I was mowing the lawn. The perfect moment of the perfect suburban father came as I turned the lawnmower off. My son came out of the house (he was about 10 at the time). My father was visiting from Florida. And my new neighbor had come across the street to talk to us.
I don’t remember what he said, but my son said something out of the blue to me that was both loud and appallingly disrespectful.
My proud papa moment. Not.
Teaching Respect: Activities for Kids At Home
It can be overwhelming to think about how to teach respect. After all, we’re just trying to get through our weeks as parents!
Fortunately, Jed E. Baker, author of Social Skills Training for Children and Adolescents with Asperger Syndrome, designed a series of activities to make a respectful attitude easy to teach and easy to understand.
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A respectful attitude builds character and will make life better for your child and for you!
Put These Do’s and Don’ts on a Sheet for Your Kid
|Respect personal distance: Keep an arm’s length away||Do not touch anybody. Do not getcloser than an arm’s length away.|
|Use “request” words:”May I….?””Can I…?””Would you mind …?””Would it be okay if …?”||Do not use “demand” words.”Do this now!””I will not…””You should…”|
|Use a “request” tone of voice||Do not use a “demand” tone of voice.|
|Compromise or accommodateothers.||Do not demand to have it allyour way.|
|As permission before touchinganything that is not yours.||Do not touch others’ belongingswithout permission.|
|When upset, ask to talk aboutyour feelings.||Do not act out your feelings byusing a disrespectful tone orwords.|
The following activities for kids at home expand on each teaching point from the table above.
If your child struggles with chronic anger and depression above and beyond what seems to be normal for a kid of his age, he’ll need help beyond this skill. Seek out a competent mental health professional for an evaluation to determine all the factors that contribute to the disrespect.
However, many kids, including Aspergers children, have occasional disrespectful attitudes and may not fully understand how these attitudes impact others. These activities teach children about Having a Respectful Attitude.
Enlist other family members (siblings, father, mother) to play parts in this role play.
Review appropriate distances when talking with others, standing in line, or walking through the hallways.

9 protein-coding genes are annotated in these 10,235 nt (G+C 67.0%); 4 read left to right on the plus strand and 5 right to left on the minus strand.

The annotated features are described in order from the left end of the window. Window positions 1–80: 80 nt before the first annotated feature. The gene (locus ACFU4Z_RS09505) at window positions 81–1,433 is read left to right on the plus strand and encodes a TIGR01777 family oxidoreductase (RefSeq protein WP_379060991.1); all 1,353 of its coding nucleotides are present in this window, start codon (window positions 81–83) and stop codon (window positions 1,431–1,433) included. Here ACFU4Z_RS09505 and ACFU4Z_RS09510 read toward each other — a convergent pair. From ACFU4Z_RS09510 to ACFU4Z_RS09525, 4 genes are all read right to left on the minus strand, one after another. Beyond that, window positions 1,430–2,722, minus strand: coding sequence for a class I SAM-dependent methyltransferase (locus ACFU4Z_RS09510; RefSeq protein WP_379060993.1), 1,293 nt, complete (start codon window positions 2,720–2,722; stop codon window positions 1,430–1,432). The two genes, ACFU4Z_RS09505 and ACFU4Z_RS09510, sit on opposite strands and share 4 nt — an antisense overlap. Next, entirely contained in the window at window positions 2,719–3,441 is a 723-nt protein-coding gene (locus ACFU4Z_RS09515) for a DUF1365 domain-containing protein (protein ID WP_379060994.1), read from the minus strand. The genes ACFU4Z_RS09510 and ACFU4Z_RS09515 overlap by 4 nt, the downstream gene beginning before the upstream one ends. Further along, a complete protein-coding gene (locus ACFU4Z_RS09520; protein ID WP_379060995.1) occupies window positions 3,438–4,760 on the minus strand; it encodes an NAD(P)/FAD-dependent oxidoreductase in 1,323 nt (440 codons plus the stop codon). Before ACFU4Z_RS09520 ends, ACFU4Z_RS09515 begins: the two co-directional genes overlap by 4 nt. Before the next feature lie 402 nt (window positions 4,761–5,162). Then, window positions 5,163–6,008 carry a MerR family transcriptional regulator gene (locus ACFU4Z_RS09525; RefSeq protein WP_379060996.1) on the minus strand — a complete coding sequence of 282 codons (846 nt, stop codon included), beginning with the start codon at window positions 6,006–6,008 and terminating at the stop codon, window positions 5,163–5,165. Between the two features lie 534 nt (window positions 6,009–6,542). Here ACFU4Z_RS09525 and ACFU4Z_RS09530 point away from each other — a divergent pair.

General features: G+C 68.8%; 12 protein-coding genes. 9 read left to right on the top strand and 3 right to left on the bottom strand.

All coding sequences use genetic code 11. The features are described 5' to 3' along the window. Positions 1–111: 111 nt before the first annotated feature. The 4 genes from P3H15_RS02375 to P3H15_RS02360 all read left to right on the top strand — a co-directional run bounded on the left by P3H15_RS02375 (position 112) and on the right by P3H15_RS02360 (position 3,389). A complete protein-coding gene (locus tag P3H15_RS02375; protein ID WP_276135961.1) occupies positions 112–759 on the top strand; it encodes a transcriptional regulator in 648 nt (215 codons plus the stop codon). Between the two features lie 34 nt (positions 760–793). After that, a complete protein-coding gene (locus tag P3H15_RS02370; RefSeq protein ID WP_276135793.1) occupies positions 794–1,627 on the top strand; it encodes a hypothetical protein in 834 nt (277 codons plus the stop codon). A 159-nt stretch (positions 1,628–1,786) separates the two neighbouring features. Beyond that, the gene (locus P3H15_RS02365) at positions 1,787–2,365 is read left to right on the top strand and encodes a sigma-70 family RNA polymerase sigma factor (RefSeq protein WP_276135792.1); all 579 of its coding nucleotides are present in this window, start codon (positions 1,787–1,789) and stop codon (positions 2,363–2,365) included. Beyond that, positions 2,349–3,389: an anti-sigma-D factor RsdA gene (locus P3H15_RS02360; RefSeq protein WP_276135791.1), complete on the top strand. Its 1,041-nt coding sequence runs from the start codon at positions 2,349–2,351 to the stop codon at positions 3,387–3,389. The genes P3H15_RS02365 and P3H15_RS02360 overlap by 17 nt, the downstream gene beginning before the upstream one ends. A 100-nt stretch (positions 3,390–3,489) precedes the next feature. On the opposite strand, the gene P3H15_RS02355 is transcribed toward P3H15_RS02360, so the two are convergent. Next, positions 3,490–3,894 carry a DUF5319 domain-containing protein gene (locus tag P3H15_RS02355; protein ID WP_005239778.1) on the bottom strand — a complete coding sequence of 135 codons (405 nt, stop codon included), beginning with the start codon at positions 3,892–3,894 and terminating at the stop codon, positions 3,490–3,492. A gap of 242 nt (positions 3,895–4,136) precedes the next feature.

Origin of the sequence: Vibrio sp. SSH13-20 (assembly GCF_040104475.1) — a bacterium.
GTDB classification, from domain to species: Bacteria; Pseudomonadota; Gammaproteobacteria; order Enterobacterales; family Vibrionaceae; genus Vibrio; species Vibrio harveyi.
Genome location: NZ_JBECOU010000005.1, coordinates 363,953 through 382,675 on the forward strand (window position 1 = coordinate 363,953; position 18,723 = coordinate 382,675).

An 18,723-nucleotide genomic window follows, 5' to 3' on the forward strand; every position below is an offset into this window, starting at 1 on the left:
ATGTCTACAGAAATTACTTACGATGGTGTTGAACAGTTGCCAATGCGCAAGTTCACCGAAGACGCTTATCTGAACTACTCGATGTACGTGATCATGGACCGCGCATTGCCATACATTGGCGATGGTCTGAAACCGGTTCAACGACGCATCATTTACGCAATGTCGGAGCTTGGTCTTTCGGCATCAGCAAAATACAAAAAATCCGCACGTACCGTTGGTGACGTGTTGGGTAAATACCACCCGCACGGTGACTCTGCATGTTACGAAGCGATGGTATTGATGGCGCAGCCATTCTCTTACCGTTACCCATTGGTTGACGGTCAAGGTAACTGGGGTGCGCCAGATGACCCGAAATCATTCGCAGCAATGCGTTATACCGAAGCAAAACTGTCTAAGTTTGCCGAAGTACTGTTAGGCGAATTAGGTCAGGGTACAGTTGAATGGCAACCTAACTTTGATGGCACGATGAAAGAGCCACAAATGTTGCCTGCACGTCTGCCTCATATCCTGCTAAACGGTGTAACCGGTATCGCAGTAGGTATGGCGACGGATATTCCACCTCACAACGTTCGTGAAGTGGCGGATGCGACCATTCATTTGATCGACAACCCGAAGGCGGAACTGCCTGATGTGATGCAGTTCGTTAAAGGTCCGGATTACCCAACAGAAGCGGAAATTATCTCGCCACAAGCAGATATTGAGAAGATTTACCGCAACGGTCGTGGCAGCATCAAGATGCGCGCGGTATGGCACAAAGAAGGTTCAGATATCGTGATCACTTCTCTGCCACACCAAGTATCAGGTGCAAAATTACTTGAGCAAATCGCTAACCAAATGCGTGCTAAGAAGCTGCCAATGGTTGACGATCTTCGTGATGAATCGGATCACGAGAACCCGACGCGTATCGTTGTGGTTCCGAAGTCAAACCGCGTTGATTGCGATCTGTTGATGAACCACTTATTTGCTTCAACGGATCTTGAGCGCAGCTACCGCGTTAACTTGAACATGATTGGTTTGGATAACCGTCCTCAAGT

Stay about one arm’s length away, unless invited to come closer.
Standing in line is more flexible. Look at how close or far each person in line is, and adjust your distance accordingly.
Create a movie of your child acting out different distances. Critique it positively with other family members. Then create a second movie of your child acting out appropriate physical distances in each situation.
Requesting versus Demanding
Role-play the difference between requesting and demanding something like a snack, a chance to go somewhere like the playground, to play a special game, or to stop working.
Role play using the iPhone or smartphone recorder, modeling a respectful tone first, then a disrespectful tone. Replay the smartphone video for your child and view it together. Keep only the respectful clips.
Compromising versus Demanding
Talk about the differences between compromising and demanding. Use different games to practice the difference.
Again, using a iPhone or Smartphone video recording function, it can be helpful to record your child, or your child’s sibling, role playing compromising about what game to play, versus demanding that everyone play his game.
P.S. You may want to consider the Superflex series of kids’ books to teach your kids about the benefits of flexible thinking. You can either purchase them at the Social Thinking website, or via Amazon.
Role Play How to Deal with Upset and Anger
Pretend someone is angry because they did not want to come to group, school, or because earlier in the day someone teased them. Role-play talking (talking about feelings) versus acting out (having a tantrum, yelling, hitting) how you feel. Be sure to point out how it is not fair to take your anger out on someone who did not cause it.
Jed E. Baker, Social Skills Training for Children and Adolescents with Asperger Syndrome
Feedback Review – Correct and Redirect
Correct disrespectful actions and redirect to the appropriate behavior (e.g., watch the tone, make a request rather than demand, keep your distance, etc.)
a. Give verbal praise for respectful behavior.
b. Give tokens, pennies, or points for periods in which your child demonstrated a respectful attitude. When s/he gets an agreed-upon number of tokens (e.g., five tokens), give a special reward (e.g., snack, stickers, or privileges to play a special game).
c. Have your child ask herself these questions for Practice during the week:
- Who will I try this with?
- What happened?
- How did I do?
photo credit: quadrapop via photopin cc
What other activities for kids at home have you used to teach your child? Please share below!